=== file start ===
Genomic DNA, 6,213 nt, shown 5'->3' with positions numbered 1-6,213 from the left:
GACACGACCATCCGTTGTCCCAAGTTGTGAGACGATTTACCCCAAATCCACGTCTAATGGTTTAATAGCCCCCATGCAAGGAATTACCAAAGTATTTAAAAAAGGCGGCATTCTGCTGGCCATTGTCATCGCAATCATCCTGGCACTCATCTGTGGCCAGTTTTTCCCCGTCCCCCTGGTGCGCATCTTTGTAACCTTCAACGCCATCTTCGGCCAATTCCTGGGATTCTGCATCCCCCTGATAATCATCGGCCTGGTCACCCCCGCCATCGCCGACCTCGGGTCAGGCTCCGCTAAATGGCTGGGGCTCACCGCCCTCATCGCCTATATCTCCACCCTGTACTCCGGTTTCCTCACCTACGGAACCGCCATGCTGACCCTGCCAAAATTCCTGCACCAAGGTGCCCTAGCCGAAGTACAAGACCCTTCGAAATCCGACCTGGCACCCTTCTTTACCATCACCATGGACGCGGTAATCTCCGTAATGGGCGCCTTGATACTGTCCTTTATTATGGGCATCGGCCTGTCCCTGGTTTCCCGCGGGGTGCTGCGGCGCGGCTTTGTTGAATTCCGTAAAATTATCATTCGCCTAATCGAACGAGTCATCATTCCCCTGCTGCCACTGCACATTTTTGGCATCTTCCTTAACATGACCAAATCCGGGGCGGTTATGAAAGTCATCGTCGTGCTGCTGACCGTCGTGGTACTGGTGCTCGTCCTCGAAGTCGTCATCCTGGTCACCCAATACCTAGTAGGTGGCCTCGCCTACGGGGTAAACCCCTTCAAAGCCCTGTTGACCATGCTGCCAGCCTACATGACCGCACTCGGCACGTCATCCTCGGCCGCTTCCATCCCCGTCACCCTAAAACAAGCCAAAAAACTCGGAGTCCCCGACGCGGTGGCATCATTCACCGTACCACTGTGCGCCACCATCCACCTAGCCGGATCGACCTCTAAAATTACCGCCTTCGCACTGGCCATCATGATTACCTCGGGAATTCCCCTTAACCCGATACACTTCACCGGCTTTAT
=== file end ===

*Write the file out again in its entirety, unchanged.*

Genomic DNA, 6,213 nt, shown 5'->3' with positions numbered 1-6,213 from the left:
GACACGACCATCCGTTGTCCCAAGTTGTGAGACGATTTACCCCAAATCCACGTCTAATGGTTTAATAGCCCCCATGCAAGGAATTACCAAAGTATTTAAAAAAGGCGGCATTCTGCTGGCCATTGTCATCGCAATCATCCTGGCACTCATCTGTGGCCAGTTTTTCCCCGTCCCCCTGGTGCGCATCTTTGTAACCTTCAACGCCATCTTCGGCCAATTCCTGGGATTCTGCATCCCCCTGATAATCATCGGCCTGGTCACCCCCGCCATCGCCGACCTCGGGTCAGGCTCCGCTAAATGGCTGGGGCTCACCGCCCTCATCGCCTATATCTCCACCCTGTACTCCGGTTTCCTCACCTACGGAACCGCCATGCTGACCCTGCCAAAATTCCTGCACCAAGGTGCCCTAGCCGAAGTACAAGACCCTTCGAAATCCGACCTGGCACCCTTCTTTACCATCACCATGGACGCGGTAATCTCCGTAATGGGCGCCTTGATACTGTCCTTTATTATGGGCATCGGCCTGTCCCTGGTTTCCCGCGGGGTGCTGCGGCGCGGCTTTGTTGAATTCCGTAAAATTATCATTCGCCTAATCGAACGAGTCATCATTCCCCTGCTGCCACTGCACATTTTTGGCATCTTCCTTAACATGACCAAATCCGGGGCGGTTATGAAAGTCATCGTCGTGCTGCTGACCGTCGTGGTACTGGTGCTCGTCCTCGAAGTCGTCATCCTGGTCACCCAATACCTAGTAGGTGGCCTCGCCTACGGGGTAAACCCCTTCAAAGCCCTGTTGACCATGCTGCCAGCCTACATGACCGCACTCGGCACGTCATCCTCGGCCGCTTCCATCCCCGTCACCCTAAAACAAGCCAAAAAACTCGGAGTCCCCGACGCGGTGGCATCATTCACCGTACCACTGTGCGCCACCATCCACCTAGCCGGATCGACCTCTAAAATTACCGCCTTCGCACTGGCCATCATGATTACCTCGGGAATTCCCCTTAACCCGATACACTTCACCGGCTTTAT